Photo credit: Erin Scott
Describe your latest book.
My most recent book, In My Kitchen
, is a collection of 100 recipes — some old favorites, some new ones, but all appropriate for today’s tastes and ingredients. Some are trusted favorites that are vastly simplified by the use of today’s new ingredients while others are just as good as they were originally and so they stay that way. Still other recipes are actually very new. Regardless of where they fit into my culinary life, all have a lengthy narrative section that, in many cases, gives a recipe’s backstory. For example, the reason we used black beans in the chili at Greens is that they were the most exotic beans we had then, in 1979. Today I prefer Rio Zape beans (among the many good heirloom varieties that are now easily available), and the recipe is written for them. Or take a lovely breakfast bread with rosemary and lemon that once relied on yeast and a long rise. Now it is made into a quick bread, which can, incidentally, be made the morning you want to eat it, and with olive oil or butter.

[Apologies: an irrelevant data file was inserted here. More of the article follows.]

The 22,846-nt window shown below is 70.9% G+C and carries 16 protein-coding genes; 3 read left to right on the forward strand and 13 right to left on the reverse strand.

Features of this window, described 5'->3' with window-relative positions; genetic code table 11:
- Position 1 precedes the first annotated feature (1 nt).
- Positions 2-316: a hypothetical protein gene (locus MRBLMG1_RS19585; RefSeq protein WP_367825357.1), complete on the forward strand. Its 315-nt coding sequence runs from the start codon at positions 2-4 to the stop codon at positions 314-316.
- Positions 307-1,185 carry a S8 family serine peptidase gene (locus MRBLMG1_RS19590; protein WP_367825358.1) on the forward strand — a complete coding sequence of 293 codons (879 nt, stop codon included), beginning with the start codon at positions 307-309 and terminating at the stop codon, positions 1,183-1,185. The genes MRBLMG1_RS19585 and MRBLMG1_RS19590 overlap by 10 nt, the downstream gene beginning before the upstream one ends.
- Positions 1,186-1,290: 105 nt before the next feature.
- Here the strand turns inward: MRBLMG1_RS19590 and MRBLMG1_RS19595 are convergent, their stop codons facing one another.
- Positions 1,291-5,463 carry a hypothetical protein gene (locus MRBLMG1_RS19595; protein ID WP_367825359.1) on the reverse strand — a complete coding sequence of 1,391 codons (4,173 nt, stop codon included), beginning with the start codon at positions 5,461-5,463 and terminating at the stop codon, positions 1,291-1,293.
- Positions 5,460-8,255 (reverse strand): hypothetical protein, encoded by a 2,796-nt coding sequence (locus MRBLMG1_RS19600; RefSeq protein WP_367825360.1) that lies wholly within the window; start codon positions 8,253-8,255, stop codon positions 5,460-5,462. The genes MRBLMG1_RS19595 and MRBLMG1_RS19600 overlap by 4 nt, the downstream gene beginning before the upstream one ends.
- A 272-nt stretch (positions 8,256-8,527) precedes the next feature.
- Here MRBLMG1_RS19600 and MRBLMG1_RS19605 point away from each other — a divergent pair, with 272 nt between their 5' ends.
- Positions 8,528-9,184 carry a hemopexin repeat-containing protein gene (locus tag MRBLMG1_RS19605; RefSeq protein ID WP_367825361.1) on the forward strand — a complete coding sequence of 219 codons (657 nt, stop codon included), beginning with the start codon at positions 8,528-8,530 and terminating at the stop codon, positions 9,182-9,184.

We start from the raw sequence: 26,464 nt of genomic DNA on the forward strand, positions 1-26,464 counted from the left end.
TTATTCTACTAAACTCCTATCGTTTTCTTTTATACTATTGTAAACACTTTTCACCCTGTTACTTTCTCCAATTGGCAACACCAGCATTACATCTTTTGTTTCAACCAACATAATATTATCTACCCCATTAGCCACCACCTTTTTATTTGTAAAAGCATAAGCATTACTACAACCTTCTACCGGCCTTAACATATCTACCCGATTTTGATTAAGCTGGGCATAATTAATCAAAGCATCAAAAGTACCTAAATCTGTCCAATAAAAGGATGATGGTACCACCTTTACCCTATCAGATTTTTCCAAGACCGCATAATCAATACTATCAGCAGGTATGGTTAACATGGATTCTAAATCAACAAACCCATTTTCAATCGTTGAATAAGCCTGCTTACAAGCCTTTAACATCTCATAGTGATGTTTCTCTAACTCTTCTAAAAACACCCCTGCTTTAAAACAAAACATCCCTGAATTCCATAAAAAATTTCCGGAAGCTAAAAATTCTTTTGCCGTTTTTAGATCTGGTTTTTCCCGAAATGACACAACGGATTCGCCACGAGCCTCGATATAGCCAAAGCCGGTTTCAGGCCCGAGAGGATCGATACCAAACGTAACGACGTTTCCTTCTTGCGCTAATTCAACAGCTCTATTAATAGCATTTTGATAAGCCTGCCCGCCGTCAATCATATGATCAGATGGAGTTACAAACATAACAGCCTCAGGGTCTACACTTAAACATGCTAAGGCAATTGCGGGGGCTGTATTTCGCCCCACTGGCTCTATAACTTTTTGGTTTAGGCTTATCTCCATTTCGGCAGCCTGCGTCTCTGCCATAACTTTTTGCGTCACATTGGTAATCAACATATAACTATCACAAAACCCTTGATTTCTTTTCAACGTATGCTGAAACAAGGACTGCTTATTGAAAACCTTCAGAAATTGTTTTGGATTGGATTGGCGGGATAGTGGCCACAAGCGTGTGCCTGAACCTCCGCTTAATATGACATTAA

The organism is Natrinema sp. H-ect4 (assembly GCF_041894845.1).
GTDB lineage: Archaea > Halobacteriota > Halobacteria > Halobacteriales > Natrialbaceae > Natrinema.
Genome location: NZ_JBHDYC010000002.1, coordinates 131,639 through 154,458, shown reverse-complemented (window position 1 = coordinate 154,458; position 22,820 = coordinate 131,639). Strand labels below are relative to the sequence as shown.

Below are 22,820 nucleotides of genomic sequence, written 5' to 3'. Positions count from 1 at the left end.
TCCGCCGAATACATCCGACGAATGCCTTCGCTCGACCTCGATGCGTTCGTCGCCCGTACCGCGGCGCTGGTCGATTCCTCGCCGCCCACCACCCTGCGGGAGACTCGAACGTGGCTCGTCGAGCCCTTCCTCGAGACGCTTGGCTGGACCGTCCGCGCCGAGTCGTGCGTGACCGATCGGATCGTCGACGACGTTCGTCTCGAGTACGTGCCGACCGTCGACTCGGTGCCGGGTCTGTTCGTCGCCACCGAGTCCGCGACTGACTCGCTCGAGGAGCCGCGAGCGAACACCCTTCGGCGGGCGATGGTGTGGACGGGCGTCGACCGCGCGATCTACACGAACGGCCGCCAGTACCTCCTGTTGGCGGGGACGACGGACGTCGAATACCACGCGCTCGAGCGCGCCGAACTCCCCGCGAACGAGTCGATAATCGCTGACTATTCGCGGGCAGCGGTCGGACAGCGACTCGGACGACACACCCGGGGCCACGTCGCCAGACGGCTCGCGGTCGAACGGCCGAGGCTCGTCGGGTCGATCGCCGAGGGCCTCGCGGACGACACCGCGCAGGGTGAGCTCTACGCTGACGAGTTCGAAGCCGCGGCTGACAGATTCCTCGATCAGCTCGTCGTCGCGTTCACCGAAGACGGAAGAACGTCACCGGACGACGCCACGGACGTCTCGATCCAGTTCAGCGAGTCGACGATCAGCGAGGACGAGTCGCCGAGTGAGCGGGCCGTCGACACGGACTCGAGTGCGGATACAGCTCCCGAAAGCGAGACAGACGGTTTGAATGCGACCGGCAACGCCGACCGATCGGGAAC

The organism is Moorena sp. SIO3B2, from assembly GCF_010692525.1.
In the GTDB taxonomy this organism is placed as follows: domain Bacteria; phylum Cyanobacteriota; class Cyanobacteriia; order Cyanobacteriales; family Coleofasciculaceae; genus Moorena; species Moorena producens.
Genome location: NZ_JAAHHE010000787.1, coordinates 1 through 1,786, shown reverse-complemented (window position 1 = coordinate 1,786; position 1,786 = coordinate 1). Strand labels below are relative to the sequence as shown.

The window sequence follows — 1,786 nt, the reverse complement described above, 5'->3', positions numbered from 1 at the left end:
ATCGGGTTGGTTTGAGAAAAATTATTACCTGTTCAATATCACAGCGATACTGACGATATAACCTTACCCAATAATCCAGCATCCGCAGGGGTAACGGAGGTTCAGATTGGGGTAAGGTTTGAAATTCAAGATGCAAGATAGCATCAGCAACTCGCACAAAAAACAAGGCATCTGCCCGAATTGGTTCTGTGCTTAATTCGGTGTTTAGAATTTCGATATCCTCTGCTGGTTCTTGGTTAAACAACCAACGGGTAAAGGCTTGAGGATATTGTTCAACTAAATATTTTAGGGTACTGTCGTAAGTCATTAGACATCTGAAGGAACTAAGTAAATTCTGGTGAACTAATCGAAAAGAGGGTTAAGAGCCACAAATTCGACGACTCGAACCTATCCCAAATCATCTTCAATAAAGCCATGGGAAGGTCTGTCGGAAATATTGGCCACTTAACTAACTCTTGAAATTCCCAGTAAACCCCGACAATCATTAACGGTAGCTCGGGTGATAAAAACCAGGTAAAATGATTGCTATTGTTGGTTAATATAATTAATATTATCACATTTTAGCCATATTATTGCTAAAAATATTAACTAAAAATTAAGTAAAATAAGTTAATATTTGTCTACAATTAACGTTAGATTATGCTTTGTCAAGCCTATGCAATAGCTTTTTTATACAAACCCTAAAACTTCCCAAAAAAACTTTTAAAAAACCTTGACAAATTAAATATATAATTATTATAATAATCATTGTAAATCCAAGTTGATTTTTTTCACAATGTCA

I really love these recipes and I truly cook them often.
What was your favorite book as a child?
I had so many books that I loved — I had all the classics plus some that I always look for in antique bookstores in hopes of finding them again. I loved Winnie the Pooh
, which I still have and treasure, and Now We Are Six
. Of course, my taste in books changed as I got older. I had my first cookbook, a French one, when I was 16. I no longer recall the name — it wasn’t famous — but I often wish I still had it.
When did you know you were a writer?
When I wanted to drop out of high school and run away to San Francisco to write! But I didn’t really find out until I wrote my first cookbook and realized that I liked writing.
What does your writing workspace look like?
In my office the south wall is all windows and they look onto my herb garden, a ramada, and espaliered apple trees. On two walls I have enormous bookcases — one is filled with cookbooks, the other with books on farms, gardens, and botany as well as some cookbooks. The last wall is covered with paintings done by my husband, Patrick McFarlin. They are mostly from our book, What We Eat When We Eat Alone